2. Jesus was born in Bethlehem (because of prophesy)
3. Jesus was Egyptian (because of prophesy)
4. Jesus was born in Nazareth (because of prophesy)

It is uncanny that each and every origin for Jesus has a scriptural starting point. This can't have come to the imagination of a single individual. It is almost as silly as the same author arguing for scripture predicting 4 different INDIVIDUALS as the messiah rather than 4 different origins for the same individual!

So what happened? I think that Matthew was compiled in the middle of the second century absorbing things that were written by Christians from the beginning of the movement (likely the first century or end of the first century) until the time of compilation. That Jesus was born of a virgin seems to have emerged either owing to the Panthera narrative or because of the gnostic 'whore Wisdom' myth. The Bethlehem prophesy was likely pre-existent to Christianity. 'Out of Egypt' Hosea 11:1 is cited in Mathew 2:15 and was originally applied to Israel itself but likely transformed into a prophecy for the messiah too. Yet the argument that Jesus being born in Nazareth is prophetic and explains why he was called a Nazarene is the most perplexing. I see this as a very late attempt to explain something akin to being a 'hidden one' - some gnostic understanding of the terminology.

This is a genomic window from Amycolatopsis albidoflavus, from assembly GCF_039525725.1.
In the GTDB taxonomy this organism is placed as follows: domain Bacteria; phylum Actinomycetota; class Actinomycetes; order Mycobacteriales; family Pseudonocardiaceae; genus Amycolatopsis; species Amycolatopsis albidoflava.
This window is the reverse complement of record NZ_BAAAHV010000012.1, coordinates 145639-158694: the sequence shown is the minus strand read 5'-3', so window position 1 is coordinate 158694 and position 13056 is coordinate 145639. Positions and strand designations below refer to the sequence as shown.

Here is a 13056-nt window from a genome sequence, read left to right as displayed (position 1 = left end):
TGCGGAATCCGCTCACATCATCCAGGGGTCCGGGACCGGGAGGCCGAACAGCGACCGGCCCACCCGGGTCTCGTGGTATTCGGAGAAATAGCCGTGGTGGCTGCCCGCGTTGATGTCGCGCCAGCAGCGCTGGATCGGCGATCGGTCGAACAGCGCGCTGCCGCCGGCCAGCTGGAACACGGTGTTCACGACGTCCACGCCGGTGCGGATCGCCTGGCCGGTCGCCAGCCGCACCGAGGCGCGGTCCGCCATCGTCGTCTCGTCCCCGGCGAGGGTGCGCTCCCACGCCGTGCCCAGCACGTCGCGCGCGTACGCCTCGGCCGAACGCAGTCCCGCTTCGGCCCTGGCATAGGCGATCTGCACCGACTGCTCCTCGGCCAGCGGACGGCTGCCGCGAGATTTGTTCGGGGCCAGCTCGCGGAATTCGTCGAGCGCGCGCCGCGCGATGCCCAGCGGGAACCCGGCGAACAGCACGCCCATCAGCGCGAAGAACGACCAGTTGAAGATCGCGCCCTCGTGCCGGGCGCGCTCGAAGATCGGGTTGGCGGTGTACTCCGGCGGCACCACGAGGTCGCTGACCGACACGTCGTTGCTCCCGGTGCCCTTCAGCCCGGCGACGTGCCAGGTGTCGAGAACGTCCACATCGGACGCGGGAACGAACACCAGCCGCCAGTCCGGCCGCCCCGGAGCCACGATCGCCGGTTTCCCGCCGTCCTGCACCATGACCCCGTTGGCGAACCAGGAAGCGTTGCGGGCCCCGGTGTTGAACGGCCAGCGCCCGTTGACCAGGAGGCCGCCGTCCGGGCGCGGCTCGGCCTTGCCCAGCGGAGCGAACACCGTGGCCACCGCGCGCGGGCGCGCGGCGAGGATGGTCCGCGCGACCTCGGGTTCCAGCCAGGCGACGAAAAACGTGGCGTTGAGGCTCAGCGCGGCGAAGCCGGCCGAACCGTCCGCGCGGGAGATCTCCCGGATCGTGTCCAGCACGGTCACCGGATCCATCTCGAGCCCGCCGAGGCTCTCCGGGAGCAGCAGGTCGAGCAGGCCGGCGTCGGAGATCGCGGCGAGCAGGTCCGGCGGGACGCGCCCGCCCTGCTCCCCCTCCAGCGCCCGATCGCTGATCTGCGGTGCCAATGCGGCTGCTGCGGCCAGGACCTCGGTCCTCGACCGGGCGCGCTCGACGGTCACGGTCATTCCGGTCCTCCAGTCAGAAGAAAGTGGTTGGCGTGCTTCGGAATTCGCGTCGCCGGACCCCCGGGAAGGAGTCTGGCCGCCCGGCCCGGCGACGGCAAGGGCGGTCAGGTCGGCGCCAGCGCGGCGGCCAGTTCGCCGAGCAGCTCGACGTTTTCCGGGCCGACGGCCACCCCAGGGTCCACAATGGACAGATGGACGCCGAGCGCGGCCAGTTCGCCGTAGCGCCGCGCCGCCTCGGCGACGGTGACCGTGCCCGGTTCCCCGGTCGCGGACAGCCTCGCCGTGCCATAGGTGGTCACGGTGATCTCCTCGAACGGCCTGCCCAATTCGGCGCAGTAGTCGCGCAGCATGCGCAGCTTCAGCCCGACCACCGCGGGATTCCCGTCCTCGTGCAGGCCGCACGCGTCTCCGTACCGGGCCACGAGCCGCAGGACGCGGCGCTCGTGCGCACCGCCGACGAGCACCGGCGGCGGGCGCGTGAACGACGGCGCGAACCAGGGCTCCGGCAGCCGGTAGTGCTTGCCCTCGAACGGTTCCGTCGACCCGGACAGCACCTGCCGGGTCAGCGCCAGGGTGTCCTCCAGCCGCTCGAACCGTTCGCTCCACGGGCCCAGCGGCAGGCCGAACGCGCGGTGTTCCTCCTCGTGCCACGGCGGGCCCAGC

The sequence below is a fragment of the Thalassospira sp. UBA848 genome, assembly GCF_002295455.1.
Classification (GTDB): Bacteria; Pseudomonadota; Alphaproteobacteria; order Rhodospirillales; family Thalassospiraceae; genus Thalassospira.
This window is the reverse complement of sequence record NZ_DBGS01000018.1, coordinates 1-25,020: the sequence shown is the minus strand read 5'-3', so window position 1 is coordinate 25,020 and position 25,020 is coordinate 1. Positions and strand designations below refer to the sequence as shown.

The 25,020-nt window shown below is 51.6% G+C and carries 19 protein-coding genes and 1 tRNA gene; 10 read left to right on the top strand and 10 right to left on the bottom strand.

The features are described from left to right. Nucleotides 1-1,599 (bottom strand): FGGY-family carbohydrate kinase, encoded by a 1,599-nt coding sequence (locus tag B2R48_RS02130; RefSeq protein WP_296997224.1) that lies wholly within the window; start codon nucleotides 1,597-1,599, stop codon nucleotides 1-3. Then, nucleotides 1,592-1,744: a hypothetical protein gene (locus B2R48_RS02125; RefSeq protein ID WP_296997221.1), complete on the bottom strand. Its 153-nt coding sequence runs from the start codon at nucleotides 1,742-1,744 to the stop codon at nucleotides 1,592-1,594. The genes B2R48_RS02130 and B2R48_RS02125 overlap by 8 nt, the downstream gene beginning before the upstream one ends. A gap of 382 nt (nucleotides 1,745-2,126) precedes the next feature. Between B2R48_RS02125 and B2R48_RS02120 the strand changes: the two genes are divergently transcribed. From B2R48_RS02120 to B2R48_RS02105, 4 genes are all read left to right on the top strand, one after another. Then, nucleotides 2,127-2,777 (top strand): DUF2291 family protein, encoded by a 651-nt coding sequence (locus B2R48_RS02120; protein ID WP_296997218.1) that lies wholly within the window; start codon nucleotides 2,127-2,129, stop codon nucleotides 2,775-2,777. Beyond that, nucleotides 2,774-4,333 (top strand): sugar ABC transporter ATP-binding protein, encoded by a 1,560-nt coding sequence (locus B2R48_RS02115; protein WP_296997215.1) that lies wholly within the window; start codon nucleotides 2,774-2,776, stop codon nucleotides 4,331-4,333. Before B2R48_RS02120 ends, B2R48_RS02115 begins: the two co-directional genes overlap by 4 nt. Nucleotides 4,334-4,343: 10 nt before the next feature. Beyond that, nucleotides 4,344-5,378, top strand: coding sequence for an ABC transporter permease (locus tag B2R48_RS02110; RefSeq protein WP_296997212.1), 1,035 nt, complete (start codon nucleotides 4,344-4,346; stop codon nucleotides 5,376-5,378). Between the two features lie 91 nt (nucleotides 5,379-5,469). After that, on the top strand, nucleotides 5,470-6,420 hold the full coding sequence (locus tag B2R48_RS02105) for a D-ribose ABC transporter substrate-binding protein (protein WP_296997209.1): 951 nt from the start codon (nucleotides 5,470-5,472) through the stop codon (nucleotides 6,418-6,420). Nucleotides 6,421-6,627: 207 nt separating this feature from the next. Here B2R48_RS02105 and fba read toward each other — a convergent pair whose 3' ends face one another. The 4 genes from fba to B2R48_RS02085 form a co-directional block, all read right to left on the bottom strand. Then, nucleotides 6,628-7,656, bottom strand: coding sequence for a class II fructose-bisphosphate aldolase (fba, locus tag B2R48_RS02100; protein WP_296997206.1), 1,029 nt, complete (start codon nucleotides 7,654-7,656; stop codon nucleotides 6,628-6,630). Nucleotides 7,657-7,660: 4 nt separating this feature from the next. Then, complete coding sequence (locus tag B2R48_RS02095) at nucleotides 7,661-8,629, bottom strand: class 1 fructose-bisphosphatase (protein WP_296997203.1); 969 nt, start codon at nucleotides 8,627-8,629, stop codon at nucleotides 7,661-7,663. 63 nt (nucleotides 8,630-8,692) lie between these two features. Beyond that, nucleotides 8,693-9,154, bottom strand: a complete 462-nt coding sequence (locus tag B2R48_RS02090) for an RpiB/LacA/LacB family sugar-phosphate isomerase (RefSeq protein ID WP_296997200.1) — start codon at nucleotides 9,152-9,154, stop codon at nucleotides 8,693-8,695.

But the gospel we have before us - i.e. 'according to Matthew' - was established sometime between 150 and 180 CE.
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Re: Matt 2:23 and Tertullian’s 'Adv. Marc.' IV.viii

Post by spin » Tue Oct 31, 2017 7:14 am

Secret Alias wrote:
Tue Oct 31, 2017 5:33 am
1. Jesus was born to a virgin named Mary (because of prophesy)
2. Jesus was born in Bethlehem (because of prophesy)
3. Jesus was Egyptian (because of prophesy)
4. Jesus was born in Nazareth (because of prophesy)
#3 is not a prophecy about a birth or origin, but of a return. That is how the "out of Egypt" ideas is always understood. Israel went down to Egypt and came back after the sojourn.